Chris Janjigian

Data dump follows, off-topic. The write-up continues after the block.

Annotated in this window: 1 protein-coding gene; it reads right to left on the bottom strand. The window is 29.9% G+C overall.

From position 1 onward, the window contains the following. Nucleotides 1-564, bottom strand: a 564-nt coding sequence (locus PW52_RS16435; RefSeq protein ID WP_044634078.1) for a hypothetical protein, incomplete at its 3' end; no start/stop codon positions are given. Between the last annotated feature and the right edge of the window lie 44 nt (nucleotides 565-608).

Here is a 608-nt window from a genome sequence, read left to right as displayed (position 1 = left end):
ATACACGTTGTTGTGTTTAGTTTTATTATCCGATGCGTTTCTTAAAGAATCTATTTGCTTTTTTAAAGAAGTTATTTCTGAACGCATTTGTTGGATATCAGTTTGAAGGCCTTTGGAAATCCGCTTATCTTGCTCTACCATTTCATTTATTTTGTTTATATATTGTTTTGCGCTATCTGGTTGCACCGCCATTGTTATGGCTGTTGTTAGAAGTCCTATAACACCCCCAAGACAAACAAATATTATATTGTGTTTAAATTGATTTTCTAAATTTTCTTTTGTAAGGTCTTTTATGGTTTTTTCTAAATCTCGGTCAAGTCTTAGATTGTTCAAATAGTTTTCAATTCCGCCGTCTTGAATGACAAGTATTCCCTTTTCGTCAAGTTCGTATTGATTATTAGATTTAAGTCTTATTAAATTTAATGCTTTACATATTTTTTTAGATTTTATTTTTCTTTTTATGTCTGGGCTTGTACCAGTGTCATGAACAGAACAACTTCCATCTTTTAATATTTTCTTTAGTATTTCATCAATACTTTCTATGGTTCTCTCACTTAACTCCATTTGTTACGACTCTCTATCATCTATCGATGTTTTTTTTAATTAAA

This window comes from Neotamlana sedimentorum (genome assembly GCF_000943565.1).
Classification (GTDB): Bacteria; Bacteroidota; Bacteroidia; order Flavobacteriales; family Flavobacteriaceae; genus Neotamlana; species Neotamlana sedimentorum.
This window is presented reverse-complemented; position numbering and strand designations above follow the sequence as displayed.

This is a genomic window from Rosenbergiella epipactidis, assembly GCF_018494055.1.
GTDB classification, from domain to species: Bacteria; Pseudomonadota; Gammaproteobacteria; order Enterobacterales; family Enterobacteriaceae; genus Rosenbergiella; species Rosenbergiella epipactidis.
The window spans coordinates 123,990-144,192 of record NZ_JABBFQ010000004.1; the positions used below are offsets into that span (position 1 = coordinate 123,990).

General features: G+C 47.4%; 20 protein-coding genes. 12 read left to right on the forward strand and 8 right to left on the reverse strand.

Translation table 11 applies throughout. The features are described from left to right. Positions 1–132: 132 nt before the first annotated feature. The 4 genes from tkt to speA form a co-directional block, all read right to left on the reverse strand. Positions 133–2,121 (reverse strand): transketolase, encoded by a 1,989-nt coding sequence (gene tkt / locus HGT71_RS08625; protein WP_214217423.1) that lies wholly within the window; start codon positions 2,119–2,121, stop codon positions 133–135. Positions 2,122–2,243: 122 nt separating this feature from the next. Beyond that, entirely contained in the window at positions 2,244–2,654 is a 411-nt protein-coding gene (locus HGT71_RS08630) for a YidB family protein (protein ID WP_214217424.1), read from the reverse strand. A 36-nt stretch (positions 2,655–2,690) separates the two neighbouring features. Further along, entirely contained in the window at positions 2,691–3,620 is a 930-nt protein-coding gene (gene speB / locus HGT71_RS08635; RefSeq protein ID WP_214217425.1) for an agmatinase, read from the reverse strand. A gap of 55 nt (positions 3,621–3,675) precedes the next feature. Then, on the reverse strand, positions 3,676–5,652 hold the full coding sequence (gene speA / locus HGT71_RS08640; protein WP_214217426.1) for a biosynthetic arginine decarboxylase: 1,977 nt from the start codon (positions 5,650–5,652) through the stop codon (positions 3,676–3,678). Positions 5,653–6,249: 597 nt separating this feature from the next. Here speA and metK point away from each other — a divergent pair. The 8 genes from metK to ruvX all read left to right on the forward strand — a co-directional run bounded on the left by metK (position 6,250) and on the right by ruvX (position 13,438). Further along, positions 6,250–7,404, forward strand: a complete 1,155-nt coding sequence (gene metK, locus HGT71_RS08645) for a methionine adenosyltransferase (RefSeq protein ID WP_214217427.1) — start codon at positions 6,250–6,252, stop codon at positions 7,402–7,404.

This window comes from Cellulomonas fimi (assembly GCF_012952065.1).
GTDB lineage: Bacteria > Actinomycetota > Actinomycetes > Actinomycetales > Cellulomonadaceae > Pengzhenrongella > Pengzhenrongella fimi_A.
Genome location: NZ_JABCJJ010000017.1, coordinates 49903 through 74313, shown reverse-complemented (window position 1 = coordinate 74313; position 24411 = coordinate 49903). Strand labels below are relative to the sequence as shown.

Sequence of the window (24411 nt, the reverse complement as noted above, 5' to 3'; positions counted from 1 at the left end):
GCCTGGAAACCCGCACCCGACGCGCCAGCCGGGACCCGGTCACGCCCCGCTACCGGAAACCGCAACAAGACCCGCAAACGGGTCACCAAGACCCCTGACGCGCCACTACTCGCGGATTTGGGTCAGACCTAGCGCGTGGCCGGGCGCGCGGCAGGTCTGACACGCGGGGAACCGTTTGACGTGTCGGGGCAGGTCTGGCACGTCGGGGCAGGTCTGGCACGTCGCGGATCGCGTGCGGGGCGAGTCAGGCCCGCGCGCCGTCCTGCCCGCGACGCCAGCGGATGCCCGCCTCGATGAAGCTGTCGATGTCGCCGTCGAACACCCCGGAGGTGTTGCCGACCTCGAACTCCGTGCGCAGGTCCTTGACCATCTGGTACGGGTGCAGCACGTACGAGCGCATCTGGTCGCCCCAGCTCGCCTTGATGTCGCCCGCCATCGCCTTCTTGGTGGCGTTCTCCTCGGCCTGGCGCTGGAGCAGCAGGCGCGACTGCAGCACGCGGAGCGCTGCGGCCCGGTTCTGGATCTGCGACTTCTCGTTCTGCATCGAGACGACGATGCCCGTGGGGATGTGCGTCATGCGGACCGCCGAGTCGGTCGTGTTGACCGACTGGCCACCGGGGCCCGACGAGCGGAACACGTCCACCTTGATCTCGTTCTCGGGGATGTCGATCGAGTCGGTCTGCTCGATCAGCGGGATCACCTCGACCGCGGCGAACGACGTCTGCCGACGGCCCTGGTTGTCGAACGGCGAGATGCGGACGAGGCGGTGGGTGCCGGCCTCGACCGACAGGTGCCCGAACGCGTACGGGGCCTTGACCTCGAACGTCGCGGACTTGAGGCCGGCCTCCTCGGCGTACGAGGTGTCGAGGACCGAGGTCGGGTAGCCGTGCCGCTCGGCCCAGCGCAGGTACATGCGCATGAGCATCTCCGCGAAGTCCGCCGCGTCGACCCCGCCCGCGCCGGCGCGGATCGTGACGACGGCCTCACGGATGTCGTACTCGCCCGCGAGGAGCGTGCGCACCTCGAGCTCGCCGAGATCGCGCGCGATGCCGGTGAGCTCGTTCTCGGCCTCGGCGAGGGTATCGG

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 Feb 1 comment Prove that the limit in probability of normally distributed random variables is normally distributed, too @G.Sassatelli A sequence converges in probability to a random variable if and only if every subsequence has a further subsequence which converges to that random variable almost surely, so the questions are really the same. The answer in that question also only deals with limits in distribution, which is implied by convergence in probability. Jan 31 comment Prove that the limit in probability of normally distributed random variables is normally distributed, too math.stackexchange.com/questions/232540/… Jan 28 comment Prove that the stochastic process can not have continuous paths. It looks like you are missing a hypothesis. The constant function $W_t = 0$ is a solution with your current conditions. @Ant you do not need any assumptions more than the first and an assumption that the process is not constant. Jan 23 reviewed Close Martingale Poisson Jan 22 comment What is the use of moments in statistics @kjetilbhalvorsen This post is meant to be heuristic, so I was not terribly careful about assumptions. Nevertheless, under the assumption in paragraph 3 (finiteness of the moment generating function on a neighborhood of the origin), the distribution is determined by its moments. I am happy to defer to your better judgment about the quality of sample moments. Jan 22 awarded Enlightened Jan 21 reviewed Close Multiple integral $\idotsint_V dx_1 \, dx_2 \cdots dx_k$ where $\sum x_i \leq 1$ Jan 21 reviewed Close Show that the set of accumulation points of the sequence $a_n = \sin{n}$ is the closed interval $[-1, 1]$ Jan 20 reviewed Close How many five-digit numbers can be formed using digits 3,0,6,6,6? Jan 17 awarded Yearling Jan 15 comment Reference request: correlation and spectral analysis of stochastic processes You may want to look at Ash and Gardner's "Topics in Stochastic Processes." These topics are covered rigorously, though perhaps not in the level of generality you might want for all applications. Jan 5 awarded Custodian Jan 5 reviewed Approve Show that Hardy's inequality holds iff $f=0$ alomost everywhere Nov 18 awarded Popular Question Nov 10 revised Convergence of the fdds vs convergence in distribution in a function space fixed notation Nov 10 revised Convergence of the fdds vs convergence in distribution in a function space deleted 74 characters in body Nov 9 revised Convergence of the fdds vs convergence in distribution in a function space wording Nov 9 answered Convergence of the fdds vs convergence in distribution in a function space Nov 4 comment Tightness of a vector valued sequence of stochastic processes Tight in what space? If you mean the product of Skorokhod spaces (with the usual J1 topology), $D_{\mathbb{R}}[0,\infty)^2$, then yes. If you mean the Skorokhod space of the product (again, J1 topology), $D_{\mathbb{R}^2}[0,\infty)$, then no. Having one component be constant does not help if you mean the Skorokhod space of the product, but having one component be continuous does. Oct 18 revised Tightness of (sum of) elements of the Skorokhod space added 4 characters in body; added 62 characters in body